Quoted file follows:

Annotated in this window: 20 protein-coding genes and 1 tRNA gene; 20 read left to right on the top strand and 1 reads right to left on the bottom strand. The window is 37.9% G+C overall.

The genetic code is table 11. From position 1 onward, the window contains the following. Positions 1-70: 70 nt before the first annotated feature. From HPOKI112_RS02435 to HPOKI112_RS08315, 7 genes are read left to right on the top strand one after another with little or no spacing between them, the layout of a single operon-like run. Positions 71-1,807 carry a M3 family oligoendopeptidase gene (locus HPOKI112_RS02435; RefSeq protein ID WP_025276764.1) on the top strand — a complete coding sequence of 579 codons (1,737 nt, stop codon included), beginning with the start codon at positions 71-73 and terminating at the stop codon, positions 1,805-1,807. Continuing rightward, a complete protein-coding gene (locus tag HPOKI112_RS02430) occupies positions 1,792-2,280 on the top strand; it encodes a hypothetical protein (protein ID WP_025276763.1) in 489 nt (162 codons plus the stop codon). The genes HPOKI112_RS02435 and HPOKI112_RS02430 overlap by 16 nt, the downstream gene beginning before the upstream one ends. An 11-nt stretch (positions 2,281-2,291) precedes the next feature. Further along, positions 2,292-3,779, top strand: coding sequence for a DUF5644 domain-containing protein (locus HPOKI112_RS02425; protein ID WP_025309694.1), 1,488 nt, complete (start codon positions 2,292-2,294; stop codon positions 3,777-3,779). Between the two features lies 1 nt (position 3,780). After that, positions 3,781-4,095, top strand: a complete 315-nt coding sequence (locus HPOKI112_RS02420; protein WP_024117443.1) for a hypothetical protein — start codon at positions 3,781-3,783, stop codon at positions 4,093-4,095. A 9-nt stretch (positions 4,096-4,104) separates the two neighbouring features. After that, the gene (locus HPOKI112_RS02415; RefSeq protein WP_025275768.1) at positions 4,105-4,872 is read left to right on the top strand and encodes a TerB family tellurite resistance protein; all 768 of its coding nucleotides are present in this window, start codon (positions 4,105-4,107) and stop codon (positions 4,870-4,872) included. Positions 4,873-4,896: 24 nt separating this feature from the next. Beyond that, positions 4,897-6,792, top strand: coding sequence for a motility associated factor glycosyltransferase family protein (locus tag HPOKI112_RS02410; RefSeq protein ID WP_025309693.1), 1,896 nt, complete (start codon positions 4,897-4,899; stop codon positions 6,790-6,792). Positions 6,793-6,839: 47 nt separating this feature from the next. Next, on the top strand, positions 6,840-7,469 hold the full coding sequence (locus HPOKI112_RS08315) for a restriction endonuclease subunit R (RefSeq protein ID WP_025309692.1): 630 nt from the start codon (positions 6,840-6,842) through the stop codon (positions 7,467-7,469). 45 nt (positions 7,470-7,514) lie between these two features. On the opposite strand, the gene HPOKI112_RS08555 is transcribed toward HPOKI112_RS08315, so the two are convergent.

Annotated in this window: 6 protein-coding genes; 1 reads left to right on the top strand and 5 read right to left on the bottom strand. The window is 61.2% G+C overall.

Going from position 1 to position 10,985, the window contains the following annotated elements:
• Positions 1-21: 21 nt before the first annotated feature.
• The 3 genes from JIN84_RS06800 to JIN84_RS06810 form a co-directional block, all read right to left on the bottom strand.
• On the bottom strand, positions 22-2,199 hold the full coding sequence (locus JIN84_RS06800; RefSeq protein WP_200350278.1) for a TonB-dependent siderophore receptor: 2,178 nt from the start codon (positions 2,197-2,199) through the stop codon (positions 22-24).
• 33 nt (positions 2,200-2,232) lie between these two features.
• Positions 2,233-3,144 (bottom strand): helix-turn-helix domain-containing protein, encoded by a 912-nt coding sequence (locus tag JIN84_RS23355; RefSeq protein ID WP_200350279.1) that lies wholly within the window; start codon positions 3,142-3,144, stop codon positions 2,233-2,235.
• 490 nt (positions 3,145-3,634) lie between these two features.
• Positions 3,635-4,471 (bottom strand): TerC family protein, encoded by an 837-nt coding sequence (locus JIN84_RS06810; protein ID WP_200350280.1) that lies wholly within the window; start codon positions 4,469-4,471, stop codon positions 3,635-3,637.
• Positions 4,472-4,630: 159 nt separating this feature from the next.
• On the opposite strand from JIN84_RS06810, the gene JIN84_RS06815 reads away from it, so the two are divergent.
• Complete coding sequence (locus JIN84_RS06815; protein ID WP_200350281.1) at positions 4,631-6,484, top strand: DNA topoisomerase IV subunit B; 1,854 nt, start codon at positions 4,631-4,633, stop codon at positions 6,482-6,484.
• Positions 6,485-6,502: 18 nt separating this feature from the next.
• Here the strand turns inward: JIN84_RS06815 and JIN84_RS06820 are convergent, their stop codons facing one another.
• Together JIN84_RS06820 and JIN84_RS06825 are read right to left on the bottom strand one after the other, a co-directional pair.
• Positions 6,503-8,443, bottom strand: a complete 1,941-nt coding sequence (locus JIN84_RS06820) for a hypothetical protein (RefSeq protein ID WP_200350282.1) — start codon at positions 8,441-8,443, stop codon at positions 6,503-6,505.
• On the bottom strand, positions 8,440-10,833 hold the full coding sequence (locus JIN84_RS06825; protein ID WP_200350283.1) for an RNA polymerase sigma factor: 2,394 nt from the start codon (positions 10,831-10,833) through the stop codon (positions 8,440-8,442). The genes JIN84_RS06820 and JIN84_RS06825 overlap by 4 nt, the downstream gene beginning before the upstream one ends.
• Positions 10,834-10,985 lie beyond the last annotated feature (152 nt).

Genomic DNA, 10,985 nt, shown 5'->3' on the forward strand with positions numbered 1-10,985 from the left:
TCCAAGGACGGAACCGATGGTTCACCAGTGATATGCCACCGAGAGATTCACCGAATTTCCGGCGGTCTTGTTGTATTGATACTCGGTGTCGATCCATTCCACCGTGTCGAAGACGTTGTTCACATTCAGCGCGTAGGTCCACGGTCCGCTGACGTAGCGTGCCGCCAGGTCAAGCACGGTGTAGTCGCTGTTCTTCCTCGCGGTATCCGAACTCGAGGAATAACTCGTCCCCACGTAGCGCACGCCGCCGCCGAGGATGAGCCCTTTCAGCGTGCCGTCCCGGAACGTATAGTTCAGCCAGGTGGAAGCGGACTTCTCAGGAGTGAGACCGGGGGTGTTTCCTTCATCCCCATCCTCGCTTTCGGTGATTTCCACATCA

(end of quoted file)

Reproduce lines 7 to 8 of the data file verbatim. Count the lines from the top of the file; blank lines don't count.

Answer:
• On the bottom strand, positions 22-2,199 hold the full coding sequence (locus JIN84_RS06800; RefSeq protein WP_200350278.1) for a TonB-dependent siderophore receptor: 2,178 nt from the start codon (positions 2,197-2,199) through the stop codon (positions 22-24).
• 33 nt (positions 2,200-2,232) lie between these two features.